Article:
Owls creep me out.
Phil Fish and his Polytron Corporation have been in the news for quite a while now, and it’s not always been to talk about Fez, but the long wait is finally over. Originally announced in 2007, Polytron’s much touted, inaugural platformer is upon us and whether you end up enjoying it, or not, Fez will certainly leave an impression on you. Can Polytron save the platformer? Can platformers save gaming? Let’s find out.
Fez is the story of Gomez, a little 2D man who is suddenly shown that his world contains a third dimension and that he must collect cubes to keep the universe from collapsing. He is given a Fez, the silly hat you can see in the pictures, which gives him the ability to rotate the environments of his world. Fez borrows heavily from the platformers of old, but proceeds in a direction that is all its own.
Controlling Gomez is simple but requires some subtle strategy as he can jump much further with a run-off of a few steps, he can also grab ledges and climb walls with vines on them. This might sound simple at first but Fez’s complexities lie in way you must navigate the third dimension. Hitting either trigger on the controller will cause the world to do a quarter turn. Gomez still moves through the environments on a 2D plane but one simple rotation can drastically change the path that is open to you.
You’ll find that rotating the world may cause two pillars you’re trying to jump between to now be closer together, due to the fact that they only appear to be pillars because of your viewpoint and are actually larger platforms. Platforms that move on rails can also have their rails extended and connected to other paths by rotating the world. It isn’t just Gomez who sees the world differently when it is turned, the world behaves as if the new 2D view is now reality. It is this mechanic that makes Fez so much more than just another platformer. It is actually hard to explain, in words, but I’m trying here! When you successfully navigate through a level you’ll feel more intelligent instead of more agile or lucky.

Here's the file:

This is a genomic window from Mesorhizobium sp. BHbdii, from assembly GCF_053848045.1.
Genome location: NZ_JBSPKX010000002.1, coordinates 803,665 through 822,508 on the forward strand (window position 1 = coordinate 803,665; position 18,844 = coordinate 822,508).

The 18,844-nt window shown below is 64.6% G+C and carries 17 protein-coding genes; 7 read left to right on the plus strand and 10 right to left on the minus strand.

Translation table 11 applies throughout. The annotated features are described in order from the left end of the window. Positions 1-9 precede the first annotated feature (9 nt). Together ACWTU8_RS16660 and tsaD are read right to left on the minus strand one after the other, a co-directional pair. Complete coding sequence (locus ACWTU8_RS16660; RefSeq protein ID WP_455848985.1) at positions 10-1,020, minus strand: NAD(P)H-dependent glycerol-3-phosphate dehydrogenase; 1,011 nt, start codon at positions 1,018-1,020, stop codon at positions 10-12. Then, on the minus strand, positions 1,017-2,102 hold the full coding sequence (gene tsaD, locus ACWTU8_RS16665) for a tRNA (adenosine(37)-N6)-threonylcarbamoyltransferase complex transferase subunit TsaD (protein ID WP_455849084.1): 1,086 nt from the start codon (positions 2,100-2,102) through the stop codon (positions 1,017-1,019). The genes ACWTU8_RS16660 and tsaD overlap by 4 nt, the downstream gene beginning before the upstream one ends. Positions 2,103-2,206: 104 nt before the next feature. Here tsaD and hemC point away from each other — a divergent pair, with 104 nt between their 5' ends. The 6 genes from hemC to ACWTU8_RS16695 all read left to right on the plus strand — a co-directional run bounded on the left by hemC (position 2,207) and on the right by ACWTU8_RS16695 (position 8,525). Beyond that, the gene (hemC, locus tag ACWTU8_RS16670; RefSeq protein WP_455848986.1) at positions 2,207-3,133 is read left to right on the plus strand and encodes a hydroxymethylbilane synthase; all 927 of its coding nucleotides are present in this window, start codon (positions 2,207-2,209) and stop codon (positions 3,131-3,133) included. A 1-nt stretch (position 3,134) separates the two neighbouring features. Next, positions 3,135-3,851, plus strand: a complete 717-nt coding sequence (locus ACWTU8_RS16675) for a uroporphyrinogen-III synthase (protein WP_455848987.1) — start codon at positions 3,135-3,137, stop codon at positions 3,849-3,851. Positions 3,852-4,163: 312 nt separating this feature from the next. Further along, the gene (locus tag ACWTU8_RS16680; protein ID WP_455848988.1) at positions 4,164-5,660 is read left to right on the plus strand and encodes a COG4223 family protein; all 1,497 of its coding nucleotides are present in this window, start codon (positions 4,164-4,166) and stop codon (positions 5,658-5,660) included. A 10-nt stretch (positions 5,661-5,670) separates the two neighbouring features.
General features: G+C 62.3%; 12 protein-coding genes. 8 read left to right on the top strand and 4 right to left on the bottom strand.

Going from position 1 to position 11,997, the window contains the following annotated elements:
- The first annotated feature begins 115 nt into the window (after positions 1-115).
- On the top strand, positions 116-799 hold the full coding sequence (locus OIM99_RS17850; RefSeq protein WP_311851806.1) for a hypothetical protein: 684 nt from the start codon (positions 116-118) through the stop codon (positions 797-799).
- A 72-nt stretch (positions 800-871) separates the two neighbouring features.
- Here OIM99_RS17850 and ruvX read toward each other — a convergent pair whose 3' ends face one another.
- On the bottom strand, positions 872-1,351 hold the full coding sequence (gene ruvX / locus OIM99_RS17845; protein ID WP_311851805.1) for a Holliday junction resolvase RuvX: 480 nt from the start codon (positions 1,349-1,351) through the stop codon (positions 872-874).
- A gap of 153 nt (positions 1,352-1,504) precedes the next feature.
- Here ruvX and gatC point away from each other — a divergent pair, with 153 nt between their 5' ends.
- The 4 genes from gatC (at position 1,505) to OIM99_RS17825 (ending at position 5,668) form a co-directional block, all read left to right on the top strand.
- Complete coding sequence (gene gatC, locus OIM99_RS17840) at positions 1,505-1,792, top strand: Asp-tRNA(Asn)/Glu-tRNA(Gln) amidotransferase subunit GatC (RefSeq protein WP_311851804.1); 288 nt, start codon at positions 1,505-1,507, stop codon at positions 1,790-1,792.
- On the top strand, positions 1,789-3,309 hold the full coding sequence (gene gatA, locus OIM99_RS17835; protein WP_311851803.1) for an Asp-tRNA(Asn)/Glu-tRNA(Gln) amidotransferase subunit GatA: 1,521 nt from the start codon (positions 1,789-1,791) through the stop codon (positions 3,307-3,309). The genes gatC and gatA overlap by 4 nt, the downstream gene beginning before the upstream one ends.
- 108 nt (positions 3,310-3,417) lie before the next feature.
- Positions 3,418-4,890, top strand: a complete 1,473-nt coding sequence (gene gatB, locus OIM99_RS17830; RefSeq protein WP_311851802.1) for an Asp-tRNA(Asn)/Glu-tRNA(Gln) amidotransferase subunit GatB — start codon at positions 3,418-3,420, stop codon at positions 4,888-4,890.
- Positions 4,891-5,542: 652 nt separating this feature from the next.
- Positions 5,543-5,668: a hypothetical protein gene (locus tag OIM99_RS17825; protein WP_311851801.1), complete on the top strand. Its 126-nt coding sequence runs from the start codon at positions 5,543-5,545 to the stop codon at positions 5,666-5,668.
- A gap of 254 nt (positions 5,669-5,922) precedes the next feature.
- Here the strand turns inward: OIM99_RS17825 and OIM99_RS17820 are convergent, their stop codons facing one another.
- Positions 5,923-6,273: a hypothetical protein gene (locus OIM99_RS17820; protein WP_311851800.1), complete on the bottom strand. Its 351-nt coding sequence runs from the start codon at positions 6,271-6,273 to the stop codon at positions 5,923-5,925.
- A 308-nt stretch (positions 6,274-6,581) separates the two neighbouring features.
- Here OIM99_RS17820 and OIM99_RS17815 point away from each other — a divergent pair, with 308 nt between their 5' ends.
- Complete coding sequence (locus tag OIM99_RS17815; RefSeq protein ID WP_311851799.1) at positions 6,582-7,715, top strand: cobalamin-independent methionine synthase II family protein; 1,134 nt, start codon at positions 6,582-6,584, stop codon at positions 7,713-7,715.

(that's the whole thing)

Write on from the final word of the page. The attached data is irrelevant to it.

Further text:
The semi open world design of Fez manages to simultaneously make the game great, and hold it back. From a sort of central hub you’ll be opening doors by collecting X number of cubes so some backtracking is required. This backtracking is made frustrating by the confusing world map which doesn’t do a great job of showing you the many branching paths of each level in Fez, and warp gates don’t give you a good indication of where they’re taking you. Backtracking aside, Fez’s open world gives you a real sense of exploration and stops you from feeling like you’re just moving from level to level.
The clever visual style comes together with some fantastic ambient music to paint a picture of a world you won’t soon forget. It’s easy to see that a lot of love and care when into the making of Fez and for 800 Points ($10) this is a journey everyone should take.
There are no multiplayer modes in Fez.
Fez serves to remind us that games can be simple while still being fun and engrossing. Despite some cumbersome backtracking, and a few minor technical issues, Fez is an enjoyable trip that I think everyone should experience. Let’s just hope we don’t have to wait another five years for Polytron’s next game as there’s some real talent behind Fez.